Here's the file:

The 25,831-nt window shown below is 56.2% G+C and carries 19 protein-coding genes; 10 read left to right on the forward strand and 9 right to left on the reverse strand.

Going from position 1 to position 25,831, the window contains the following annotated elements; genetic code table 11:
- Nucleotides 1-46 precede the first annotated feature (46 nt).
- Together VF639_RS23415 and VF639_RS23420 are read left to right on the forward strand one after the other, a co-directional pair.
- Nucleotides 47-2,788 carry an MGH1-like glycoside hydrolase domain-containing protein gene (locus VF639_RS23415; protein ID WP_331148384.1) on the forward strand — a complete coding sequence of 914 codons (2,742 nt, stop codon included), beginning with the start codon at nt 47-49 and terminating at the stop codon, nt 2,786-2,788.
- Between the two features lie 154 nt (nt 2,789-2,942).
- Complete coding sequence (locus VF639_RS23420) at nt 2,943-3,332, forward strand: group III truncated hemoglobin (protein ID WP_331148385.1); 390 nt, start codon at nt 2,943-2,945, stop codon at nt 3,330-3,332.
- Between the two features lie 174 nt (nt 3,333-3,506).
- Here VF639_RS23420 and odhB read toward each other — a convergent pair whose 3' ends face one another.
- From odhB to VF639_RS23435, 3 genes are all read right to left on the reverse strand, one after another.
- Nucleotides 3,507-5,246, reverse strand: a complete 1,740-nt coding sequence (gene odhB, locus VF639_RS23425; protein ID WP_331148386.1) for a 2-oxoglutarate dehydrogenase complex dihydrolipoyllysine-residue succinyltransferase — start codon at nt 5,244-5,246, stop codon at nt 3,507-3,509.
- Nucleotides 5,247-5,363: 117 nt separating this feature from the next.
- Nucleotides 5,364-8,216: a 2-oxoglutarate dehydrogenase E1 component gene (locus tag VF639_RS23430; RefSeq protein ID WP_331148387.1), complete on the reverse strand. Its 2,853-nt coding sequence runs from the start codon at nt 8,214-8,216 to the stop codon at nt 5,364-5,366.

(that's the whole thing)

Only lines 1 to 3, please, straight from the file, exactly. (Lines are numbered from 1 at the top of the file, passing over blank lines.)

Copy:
The 25,831-nt window shown below is 56.2% G+C and carries 19 protein-coding genes; 10 read left to right on the forward strand and 9 right to left on the reverse strand.

Going from position 1 to position 25,831, the window contains the following annotated elements; genetic code table 11:
- Nucleotides 1-46 precede the first annotated feature (46 nt).